On 25 February, 1788 at a meeting held at the house of William Godber, the White Swan Inn, it was agreed to let a piece of land called Blackmires or Round Hill for 12 years, adjoining Kings Mill Dam, and at end of term to be laid down with Ry Grass. A meeting of the Vestry had been held on 11 February at the house of John Wass, the Dog and Duck Inn, when land was let to defray expenses of Workhouse and the Fire Engine, that is to say Hatchcar, little Smeeze field and Thos. Penistone's field, the names of the persons who bid for Blackmires or Round Hill being John Fletcher £5 per annum: Thos. Chambers £10 10s. 0d., Saml. Stafford £15 15s. 0d., John Dove and Thomas Eldergill £15, Thos. Chambers £10 10s. 0d., Sam Downing £16 6s. 0d., John Burton £17 1s. 0d.

Many entries relate to the Workhouse and will be found under that heading. On 6 December, 1791 a meeting was held to let a Close called Hardwick Sick towards building the Workhouse. The Parish Officers in A.D. 1792 were John Allwood, Saml. Sanders, Churchwardens, Jas. Foulds, John Jackson, Overseers, Wm. Godber, Constable, Jos. Sims, Headborough, Wm. Rowbotham, Jos. Sims, Woodwards.

On 14 May, 1793, a public meeting held at the house of Wm. Godber, The White Swan Inn, agreed by the Free and Copy holders that Joseph Milnes, Butcher of Mansfield had broken his Agreement by breaking up and getting clay in a piece of ground near Hamilton Hill, commonly called Godbers Croft, that we the said Free and Copy holders do mutually agree to meet on Wednesday morning the 22nd of this month of May by 10 o'clock in the Market Place and go and fill up the Clay holes and pull down the Fence belonging to the said Croft and we also do agree to support each other in any expenses. Signed Wm. Butcher, Nat. Bacon, Thos. Dove, Rich. Haslam, Saml. Downing, Jas. Foulds, Chas. Ellis, Jno. Didsbury, Saml. Ward, Thos. Halton, Thos. Harvey, Jno. Clarke, Jos. Halton, Thos. Cursham, Wm. Godber. It does not appear what was the result of this pact. The Vestry however decided soon after, viz. 20 May, 1795 to meet in future in the Vestry of the parish Church !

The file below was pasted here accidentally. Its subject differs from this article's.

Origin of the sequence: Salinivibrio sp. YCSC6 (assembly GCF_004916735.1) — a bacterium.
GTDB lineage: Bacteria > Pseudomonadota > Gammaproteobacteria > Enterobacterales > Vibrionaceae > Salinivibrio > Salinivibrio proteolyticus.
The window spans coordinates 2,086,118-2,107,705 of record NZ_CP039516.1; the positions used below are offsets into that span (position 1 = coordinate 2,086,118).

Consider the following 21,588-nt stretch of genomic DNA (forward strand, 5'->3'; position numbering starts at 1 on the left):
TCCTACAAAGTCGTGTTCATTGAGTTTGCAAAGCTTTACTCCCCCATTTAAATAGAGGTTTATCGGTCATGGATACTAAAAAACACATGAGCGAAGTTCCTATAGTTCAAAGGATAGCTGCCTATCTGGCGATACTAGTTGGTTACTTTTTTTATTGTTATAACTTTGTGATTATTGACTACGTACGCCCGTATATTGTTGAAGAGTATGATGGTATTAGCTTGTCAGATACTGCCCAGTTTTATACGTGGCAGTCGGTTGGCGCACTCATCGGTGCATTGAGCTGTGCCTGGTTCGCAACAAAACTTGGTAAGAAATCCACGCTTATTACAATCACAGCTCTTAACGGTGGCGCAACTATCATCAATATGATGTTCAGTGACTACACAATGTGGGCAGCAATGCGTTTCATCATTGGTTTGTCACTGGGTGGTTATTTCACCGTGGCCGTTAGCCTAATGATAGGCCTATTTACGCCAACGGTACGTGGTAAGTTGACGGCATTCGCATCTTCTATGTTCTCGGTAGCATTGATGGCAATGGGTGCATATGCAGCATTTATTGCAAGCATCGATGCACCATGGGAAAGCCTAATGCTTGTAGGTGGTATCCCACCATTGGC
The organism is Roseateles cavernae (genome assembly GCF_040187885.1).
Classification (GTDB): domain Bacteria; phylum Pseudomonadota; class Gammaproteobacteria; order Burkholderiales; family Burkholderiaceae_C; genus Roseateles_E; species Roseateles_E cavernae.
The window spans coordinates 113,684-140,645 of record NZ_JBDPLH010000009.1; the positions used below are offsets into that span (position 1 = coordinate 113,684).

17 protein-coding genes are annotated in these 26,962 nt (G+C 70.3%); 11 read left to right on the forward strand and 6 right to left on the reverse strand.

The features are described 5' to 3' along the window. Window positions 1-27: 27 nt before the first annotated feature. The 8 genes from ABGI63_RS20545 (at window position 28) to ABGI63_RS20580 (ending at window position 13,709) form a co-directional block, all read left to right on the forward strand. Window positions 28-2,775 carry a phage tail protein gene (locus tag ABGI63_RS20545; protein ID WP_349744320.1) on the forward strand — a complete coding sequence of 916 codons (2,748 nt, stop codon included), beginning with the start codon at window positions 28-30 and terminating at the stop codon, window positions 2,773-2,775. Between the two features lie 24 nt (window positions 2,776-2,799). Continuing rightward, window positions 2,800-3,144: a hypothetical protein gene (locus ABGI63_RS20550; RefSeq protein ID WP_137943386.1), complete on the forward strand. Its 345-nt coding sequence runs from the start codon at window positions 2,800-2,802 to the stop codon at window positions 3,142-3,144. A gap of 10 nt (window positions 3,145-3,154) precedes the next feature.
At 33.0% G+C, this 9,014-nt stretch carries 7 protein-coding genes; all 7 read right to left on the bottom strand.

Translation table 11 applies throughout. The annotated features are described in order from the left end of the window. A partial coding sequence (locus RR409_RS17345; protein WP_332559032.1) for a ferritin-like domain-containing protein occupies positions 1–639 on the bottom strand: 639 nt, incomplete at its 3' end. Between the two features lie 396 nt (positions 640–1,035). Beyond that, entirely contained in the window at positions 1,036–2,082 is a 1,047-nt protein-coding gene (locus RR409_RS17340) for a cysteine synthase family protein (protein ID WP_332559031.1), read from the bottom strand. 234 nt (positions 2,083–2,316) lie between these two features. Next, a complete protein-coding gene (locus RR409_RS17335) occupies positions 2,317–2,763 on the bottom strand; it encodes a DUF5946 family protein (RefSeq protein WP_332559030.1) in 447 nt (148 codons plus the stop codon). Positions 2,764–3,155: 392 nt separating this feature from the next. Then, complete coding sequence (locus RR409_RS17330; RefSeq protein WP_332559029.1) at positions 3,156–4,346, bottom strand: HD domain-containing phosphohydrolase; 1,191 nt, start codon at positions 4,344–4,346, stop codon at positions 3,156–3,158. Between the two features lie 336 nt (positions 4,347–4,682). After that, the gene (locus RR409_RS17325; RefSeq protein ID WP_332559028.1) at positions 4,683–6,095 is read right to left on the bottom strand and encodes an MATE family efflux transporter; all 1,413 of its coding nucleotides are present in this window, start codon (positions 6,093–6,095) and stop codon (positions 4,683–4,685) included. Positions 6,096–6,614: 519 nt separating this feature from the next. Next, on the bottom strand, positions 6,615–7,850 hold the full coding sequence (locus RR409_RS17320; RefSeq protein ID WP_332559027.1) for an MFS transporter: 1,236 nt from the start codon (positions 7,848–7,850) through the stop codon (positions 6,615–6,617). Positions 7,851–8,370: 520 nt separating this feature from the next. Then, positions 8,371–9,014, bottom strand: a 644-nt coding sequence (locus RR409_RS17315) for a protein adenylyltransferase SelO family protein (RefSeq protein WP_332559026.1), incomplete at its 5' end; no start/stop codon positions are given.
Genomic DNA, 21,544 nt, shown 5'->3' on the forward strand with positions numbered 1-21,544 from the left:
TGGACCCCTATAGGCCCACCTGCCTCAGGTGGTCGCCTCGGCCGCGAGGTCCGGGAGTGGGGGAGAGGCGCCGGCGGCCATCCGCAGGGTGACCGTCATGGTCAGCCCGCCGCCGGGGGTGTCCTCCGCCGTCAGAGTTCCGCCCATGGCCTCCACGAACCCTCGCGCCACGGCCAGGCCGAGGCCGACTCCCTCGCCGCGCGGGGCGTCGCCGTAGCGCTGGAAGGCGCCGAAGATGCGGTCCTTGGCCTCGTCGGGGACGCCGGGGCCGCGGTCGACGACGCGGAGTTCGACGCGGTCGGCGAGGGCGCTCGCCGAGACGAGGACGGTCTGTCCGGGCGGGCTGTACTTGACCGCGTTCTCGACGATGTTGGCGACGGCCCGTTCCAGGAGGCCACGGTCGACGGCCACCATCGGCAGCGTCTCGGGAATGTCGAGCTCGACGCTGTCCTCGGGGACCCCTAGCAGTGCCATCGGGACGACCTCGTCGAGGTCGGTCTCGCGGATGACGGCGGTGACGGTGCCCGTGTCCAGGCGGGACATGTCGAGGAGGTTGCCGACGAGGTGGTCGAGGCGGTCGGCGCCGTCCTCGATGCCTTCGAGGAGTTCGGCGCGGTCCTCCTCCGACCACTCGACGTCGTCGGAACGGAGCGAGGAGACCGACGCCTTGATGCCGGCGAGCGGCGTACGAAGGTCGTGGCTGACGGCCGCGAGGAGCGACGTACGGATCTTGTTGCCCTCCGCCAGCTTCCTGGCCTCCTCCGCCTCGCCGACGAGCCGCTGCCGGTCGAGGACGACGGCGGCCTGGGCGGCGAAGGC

In 1796 Mr. John Kitchen presented his Accounts as follows :—

-   £   s.   d.
To 3 Books at £65 0s. 9½d   195   2  
2 Books   70   2  

The items of amounts raised for the Navy, and for the oldest form of National defence (the Militia) are interesting as reflecting the form of National responsibility where every Town realised its obligations.

On 14 August, 1797, it was agreed that 3d. a dozen shall be paid to any person bringing Sparrows, their eggs l½d., and for every dozen of Crows 1/-. Differences arose concerning the boundaries between Sutton and Kirkby caused by Mr. Thomas Clarke appealing against the Assessment of Ling Close. Mr. Hall of Alfreton was engaged to oppose his appeal, and on 2 January, 1798 Mr. Nuttall of Matlock was appointed Arbitrator between Sutton and Kirkby respecting the boundaries of Ling Close, and also a parcel of land at Fulwood. It is remarkable that no record of the decision appears.

In 1801 James Hulme was appointed as Overseer and Headborough. He was a Doctor of Medicine, and had married 28 July, 1800, Elizabeth Anne, widow of Samuel Unwin who had died suddenly 19 February, 1799.

At a Vestry meeting 5 August, 1805 it was agreed "That a Book for the collection of an Assessment or sum of money agreeable to an Order from the Chief Constable to raise or Inlist four men for the defence of the realm be immediately provided and money collected." England was again at War with France, the Emperor Napoleon having been recently crowned. A coalition was formed against him the same month. So much had the affairs of Sutton increased that it was found necessary on 5 November, 1805 to appoint Phineas Smith as clerk on the Parish Account solely preparing Books for the Overseers, Churchwardens and other Parish Officers

2 Navy Books 130 1 7
Cash for Militia 90 19 6
Of Mr. Harvey on account 8 8
£ s. d.
By Cash for Sundries 344 18 6
To S. Butterworth, Esq 10 2
Cash to Supplementary Militia 121 13 2
Due to Parish 24 9

at a salary of £20 per annum and in June following Wm. Stanhope, John Clarke, and Thos. Barnes, Overseer and Churchwardens, gave up their accounts for raising men for the Army of Defence. On 9 December, 1806 Thos. Barnes was engaged to clean the streets to 1 October, 1807, for 55/-,the Overseers to scrape the streets and fill the carts.